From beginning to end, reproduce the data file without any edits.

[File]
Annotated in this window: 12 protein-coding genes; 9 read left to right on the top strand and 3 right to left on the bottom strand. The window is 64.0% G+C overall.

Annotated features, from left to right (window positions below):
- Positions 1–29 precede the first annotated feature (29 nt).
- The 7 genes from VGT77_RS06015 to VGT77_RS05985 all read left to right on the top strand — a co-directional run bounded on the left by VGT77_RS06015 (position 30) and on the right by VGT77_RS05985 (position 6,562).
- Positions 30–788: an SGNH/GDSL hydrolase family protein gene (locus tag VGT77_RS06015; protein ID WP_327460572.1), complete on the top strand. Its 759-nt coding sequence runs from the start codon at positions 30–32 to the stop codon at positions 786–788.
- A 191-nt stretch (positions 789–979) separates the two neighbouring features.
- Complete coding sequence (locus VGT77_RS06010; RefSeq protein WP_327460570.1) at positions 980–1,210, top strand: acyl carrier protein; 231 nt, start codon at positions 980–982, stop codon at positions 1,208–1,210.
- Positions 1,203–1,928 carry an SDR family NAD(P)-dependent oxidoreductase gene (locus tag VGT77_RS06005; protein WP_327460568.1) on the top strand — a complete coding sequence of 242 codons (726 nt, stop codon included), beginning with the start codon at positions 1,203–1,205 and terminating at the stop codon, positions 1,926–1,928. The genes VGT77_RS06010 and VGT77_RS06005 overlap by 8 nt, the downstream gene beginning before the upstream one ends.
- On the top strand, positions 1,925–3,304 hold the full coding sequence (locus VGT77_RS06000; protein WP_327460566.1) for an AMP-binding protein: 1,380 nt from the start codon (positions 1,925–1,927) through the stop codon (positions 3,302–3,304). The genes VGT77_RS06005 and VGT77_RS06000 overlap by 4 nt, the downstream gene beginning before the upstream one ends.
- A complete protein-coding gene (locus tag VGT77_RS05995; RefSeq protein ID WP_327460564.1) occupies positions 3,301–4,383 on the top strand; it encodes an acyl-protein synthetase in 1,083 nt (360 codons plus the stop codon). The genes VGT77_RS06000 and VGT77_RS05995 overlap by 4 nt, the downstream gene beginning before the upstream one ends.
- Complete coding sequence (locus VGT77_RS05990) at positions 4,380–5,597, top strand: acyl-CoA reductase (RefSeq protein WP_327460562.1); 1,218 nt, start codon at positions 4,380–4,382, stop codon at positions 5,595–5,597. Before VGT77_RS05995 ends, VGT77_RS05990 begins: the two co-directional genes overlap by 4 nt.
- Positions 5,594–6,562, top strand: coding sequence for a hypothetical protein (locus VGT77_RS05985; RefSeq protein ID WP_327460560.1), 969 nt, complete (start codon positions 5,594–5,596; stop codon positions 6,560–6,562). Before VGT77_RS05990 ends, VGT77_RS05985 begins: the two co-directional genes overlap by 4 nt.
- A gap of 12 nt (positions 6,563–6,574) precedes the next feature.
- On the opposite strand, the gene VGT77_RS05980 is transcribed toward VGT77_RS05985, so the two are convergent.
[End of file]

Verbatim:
Annotated in this window: 12 protein-coding genes; 9 read left to right on the top strand and 3 right to left on the bottom strand. The window is 64.0% G+C overall.

Annotated features, from left to right (window positions below):
- Positions 1–29 precede the first annotated feature (29 nt).
- The 7 genes from VGT77_RS06015 to VGT77_RS05985 all read left to right on the top strand — a co-directional run bounded on the left by VGT77_RS06015 (position 30) and on the right by VGT77_RS05985 (position 6,562).
- Positions 30–788: an SGNH/GDSL hydrolase family protein gene (locus tag VGT77_RS06015; protein ID WP_327460572.1), complete on the top strand. Its 759-nt coding sequence runs from the start codon at positions 30–32 to the stop codon at positions 786–788.
- A 191-nt stretch (positions 789–979) separates the two neighbouring features.
- Complete coding sequence (locus VGT77_RS06010; RefSeq protein WP_327460570.1) at positions 980–1,210, top strand: acyl carrier protein; 231 nt, start codon at positions 980–982, stop codon at positions 1,208–1,210.
- Positions 1,203–1,928 carry an SDR family NAD(P)-dependent oxidoreductase gene (locus tag VGT77_RS06005; protein WP_327460568.1) on the top strand — a complete coding sequence of 242 codons (726 nt, stop codon included), beginning with the start codon at positions 1,203–1,205 and terminating at the stop codon, positions 1,926–1,928. The genes VGT77_RS06010 and VGT77_RS06005 overlap by 8 nt, the downstream gene beginning before the upstream one ends.
- On the top strand, positions 1,925–3,304 hold the full coding sequence (locus VGT77_RS06000; protein WP_327460566.1) for an AMP-binding protein: 1,380 nt from the start codon (positions 1,925–1,927) through the stop codon (positions 3,302–3,304). The genes VGT77_RS06005 and VGT77_RS06000 overlap by 4 nt, the downstream gene beginning before the upstream one ends.
- A complete protein-coding gene (locus tag VGT77_RS05995; RefSeq protein ID WP_327460564.1) occupies positions 3,301–4,383 on the top strand; it encodes an acyl-protein synthetase in 1,083 nt (360 codons plus the stop codon). The genes VGT77_RS06000 and VGT77_RS05995 overlap by 4 nt, the downstream gene beginning before the upstream one ends.
- Complete coding sequence (locus VGT77_RS05990) at positions 4,380–5,597, top strand: acyl-CoA reductase (RefSeq protein WP_327460562.1); 1,218 nt, start codon at positions 4,380–4,382, stop codon at positions 5,595–5,597. Before VGT77_RS05995 ends, VGT77_RS05990 begins: the two co-directional genes overlap by 4 nt.
- Positions 5,594–6,562, top strand: coding sequence for a hypothetical protein (locus VGT77_RS05985; RefSeq protein ID WP_327460560.1), 969 nt, complete (start codon positions 5,594–5,596; stop codon positions 6,560–6,562). Before VGT77_RS05990 ends, VGT77_RS05985 begins: the two co-directional genes overlap by 4 nt.
- A gap of 12 nt (positions 6,563–6,574) precedes the next feature.
- On the opposite strand, the gene VGT77_RS05980 is transcribed toward VGT77_RS05985, so the two are convergent.